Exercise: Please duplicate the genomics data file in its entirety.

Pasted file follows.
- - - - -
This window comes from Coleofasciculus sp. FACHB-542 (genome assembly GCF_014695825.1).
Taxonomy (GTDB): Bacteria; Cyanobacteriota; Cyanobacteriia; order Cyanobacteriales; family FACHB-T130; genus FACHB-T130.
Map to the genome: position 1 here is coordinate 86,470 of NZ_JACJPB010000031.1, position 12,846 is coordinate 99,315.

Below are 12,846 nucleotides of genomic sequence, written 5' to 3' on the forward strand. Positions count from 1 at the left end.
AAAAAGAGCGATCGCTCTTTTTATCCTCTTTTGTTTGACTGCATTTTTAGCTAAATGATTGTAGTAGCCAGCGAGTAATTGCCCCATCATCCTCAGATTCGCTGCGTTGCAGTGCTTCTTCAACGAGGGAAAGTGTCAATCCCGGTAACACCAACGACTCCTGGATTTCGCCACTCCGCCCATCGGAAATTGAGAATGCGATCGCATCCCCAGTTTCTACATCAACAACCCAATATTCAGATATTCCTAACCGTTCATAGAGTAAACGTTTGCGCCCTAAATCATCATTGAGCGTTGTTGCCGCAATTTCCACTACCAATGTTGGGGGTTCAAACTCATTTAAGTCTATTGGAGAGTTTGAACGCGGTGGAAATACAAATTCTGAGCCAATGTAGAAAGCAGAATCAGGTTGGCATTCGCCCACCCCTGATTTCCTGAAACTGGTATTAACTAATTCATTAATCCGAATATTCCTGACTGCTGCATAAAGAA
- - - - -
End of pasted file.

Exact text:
This window comes from Coleofasciculus sp. FACHB-542 (genome assembly GCF_014695825.1).
Taxonomy (GTDB): Bacteria; Cyanobacteriota; Cyanobacteriia; order Cyanobacteriales; family FACHB-T130; genus FACHB-T130.
Map to the genome: position 1 here is coordinate 86,470 of NZ_JACJPB010000031.1, position 12,846 is coordinate 99,315.

Below are 12,846 nucleotides of genomic sequence, written 5' to 3' on the forward strand. Positions count from 1 at the left end.
AAAAAGAGCGATCGCTCTTTTTATCCTCTTTTGTTTGACTGCATTTTTAGCTAAATGATTGTAGTAGCCAGCGAGTAATTGCCCCATCATCCTCAGATTCGCTGCGTTGCAGTGCTTCTTCAACGAGGGAAAGTGTCAATCCCGGTAACACCAACGACTCCTGGATTTCGCCACTCCGCCCATCGGAAATTGAGAATGCGATCGCATCCCCAGTTTCTACATCAACAACCCAATATTCAGATATTCCTAACCGTTCATAGAGTAAACGTTTGCGCCCTAAATCATCATTGAGCGTTGTTGCCGCAATTTCCACTACCAATGTTGGGGGTTCAAACTCATTTAAGTCTATTGGAGAGTTTGAACGCGGTGGAAATACAAATTCTGAGCCAATGTAGAAAGCAGAATCAGGTTGGCATTCGCCCACCCCTGATTTCCTGAAACTGGTATTAACTAATTCATTAATCCGAATATTCCTGACTGCTGCATAAAGAA